Tonight I found myself asking the question “what is an author?” and this question came at me two fold where, as a scholar, I had a grasp on the gravitas of such an inquiry and was able to discern the proper theoretical implications, while simultaneously asking this question from a far more naive position that presumed nothing and genuinely, and very simply, wanted to know “what is an author?”
It was actually the simplicity of it that was the most startling as I fumbled to begin defining authorship. For those of you familiar with my work, especially with the French female writing (the trobairitz and the female scribe of the Lancelot post-vulgate cycle) I wrestle with this term quite often and just as often feel as though I have defined it somehow, or at the very least have breached into it sufficiently for dissection. I have carved out pieces of the term for my own use and have applied my acquired definitions of authorship across spectrums of writing believing to have defined aspects of textual activities.
As far back as in undergrad most of us were taught that authorship is intricately tied with authority, and for those of us in medieval studies we divided “experience though noon auctoritee” from the Wife of Bath’s prologue while also attempting to decipher the various meanings of “auctorite” found in the Nun’s Priest’s Tale all the while formulating connections between the two, among innumerable other encounters with the term.
But that was the beginning many years ago, and now I find myself questioning authorship from the margins in terms associated with its physicality – transcribing, collating, describing, and editing – asking myself how these processes fit into the existing parameters of authorship. I have personally come to the conclusion that they usurp authority and consequently authorship by virtue of creating meaning within their respective confines. In other words, all of these functions are imbued with the power of creation (or recreation) and challenge the axiomatic understandings of “writing” – or whatever that term entails.
Yesterday evening I received a very exciting email being invited to present at a colloquium at the University of Minnesota on “Power, Kinship, and Gender” where I will be discussing the role of female authors in thirteenth century France. My paper traces the relationship between female scribal activities and the power often wielded through the process of writing, and more importantly editing (specifically within a single manuscript) during a time period when the privilege of magisterium vocis was revoked from women via Gregorian Reforms (should you be in the area, the colloquium will be held April 17th).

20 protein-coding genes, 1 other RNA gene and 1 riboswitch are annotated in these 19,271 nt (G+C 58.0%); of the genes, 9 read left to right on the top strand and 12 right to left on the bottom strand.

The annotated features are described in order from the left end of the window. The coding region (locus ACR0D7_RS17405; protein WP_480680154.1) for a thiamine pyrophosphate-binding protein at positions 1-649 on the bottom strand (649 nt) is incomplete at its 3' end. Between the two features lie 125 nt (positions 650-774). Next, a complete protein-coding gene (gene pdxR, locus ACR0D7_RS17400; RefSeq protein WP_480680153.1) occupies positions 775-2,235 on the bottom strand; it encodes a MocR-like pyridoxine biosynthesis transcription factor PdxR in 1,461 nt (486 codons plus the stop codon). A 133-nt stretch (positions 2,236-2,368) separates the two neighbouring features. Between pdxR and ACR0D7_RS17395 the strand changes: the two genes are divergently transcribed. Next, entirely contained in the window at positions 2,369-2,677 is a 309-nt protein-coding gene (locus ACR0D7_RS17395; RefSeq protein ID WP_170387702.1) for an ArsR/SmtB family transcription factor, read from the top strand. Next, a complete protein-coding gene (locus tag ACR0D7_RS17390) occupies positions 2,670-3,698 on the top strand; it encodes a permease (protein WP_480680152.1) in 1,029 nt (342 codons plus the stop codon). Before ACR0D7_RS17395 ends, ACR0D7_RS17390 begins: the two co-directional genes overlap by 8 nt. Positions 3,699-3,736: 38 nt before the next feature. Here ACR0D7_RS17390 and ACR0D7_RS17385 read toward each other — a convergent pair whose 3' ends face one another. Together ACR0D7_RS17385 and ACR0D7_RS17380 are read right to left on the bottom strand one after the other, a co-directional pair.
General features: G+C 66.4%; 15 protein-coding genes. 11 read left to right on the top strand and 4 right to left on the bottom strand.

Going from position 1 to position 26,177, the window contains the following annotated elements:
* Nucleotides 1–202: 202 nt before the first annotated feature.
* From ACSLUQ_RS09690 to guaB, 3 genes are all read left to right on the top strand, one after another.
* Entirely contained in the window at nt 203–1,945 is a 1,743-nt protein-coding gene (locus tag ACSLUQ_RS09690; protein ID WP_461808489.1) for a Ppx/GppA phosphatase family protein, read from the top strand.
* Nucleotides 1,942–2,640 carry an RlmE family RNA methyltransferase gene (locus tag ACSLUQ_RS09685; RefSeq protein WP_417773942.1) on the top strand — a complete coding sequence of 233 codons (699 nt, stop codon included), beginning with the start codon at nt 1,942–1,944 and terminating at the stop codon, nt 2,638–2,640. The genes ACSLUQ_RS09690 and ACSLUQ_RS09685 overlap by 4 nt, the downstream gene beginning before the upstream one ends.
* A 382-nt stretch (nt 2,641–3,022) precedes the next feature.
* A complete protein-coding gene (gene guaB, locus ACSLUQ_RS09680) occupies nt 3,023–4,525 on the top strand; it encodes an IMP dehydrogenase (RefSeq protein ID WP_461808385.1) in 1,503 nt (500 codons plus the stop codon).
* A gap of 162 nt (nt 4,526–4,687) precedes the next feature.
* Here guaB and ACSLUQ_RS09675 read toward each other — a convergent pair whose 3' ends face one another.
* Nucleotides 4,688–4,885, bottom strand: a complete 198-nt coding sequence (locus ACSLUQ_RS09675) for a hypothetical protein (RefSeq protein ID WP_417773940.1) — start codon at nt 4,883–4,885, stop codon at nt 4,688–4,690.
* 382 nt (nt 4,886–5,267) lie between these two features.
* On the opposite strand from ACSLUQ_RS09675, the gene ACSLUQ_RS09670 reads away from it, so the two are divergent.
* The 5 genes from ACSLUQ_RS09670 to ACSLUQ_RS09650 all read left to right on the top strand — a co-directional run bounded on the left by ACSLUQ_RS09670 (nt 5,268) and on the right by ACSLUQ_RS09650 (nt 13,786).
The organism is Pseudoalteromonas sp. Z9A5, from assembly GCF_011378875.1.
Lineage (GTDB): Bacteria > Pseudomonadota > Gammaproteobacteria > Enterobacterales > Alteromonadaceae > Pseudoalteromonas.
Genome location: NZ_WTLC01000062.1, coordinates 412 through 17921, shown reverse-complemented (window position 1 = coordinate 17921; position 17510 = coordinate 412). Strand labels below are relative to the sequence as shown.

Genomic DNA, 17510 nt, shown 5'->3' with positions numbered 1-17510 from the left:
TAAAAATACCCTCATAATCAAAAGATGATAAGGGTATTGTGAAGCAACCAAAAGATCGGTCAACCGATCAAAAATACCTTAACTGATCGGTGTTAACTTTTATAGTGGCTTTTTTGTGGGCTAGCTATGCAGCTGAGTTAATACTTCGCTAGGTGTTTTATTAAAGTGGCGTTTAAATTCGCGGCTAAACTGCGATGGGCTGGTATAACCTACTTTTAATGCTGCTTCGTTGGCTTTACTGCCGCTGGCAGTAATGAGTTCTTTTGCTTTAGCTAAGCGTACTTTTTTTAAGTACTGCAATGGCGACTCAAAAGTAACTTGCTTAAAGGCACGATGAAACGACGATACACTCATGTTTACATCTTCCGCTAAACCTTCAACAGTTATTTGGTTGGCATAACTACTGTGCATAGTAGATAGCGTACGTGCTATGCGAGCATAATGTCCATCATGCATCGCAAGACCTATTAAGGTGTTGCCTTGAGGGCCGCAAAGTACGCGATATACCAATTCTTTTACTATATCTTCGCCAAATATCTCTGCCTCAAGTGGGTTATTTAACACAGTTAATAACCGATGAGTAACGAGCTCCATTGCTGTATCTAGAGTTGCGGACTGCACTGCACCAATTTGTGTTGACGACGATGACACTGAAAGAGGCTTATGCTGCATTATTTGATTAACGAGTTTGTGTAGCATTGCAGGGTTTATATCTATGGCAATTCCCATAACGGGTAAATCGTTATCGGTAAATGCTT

While researching and reworking my findings and writing my paper I constantly returned to the same question: what is an author? I am certainly not questioning Chretien de Troyes’s original work on the Arthurian legends, nor am I ascribing the post-vulgate version of this text to any one person, but I find each rendering of the tale a nuanced version of the original, recalling there are over two hundred extant manuscripts within the Lancelot cycle alone. Morseso, each edition tellingly bears an agenda where every hand responsible for its reproduction carries its scribe’s signature far beyond colophons. But what does this mean?
This is where I reach an impasse. While I focus on the single female scribe of Paris, BnF fr. 342, her emendations serve to question authorship, scribal activities, and even gender boundaries. Her ambitions are a cross between all of the above and bring to question my most simple understandings of textuality where I am forced to draw a line between original text and textual scholarship – is she engaging in such scholarship when she consciously edits her primary sources, including illuminations? Further, are the graphics, or illuminations associated with her fair copy of the text inclusive in the analyses of the manuscript? Are the two intertwined within what would be considered a “text?” Is she an author of the images by virtue of guiding the artist via her word choices and specified narrative? How does the manuscript as a whole relate to the evidence presented by her selection and omission of the original text?
I have serval conjectures that I present in my paper, and I admittedly ascribe much power to her scribal activities. But I also invite debate and conversation on the topic where I deliberately leave gaps for interpretation because as much as I navigate through the murky topic of authorship, I don’t have all the answers. My research leads to various conclusions, and I firmly believe she had an agenda. Yet, as she pens her manuscript and edits the story of Lancelot, even as she breaches the boundary between scribe and creator, the question remains: what is an author?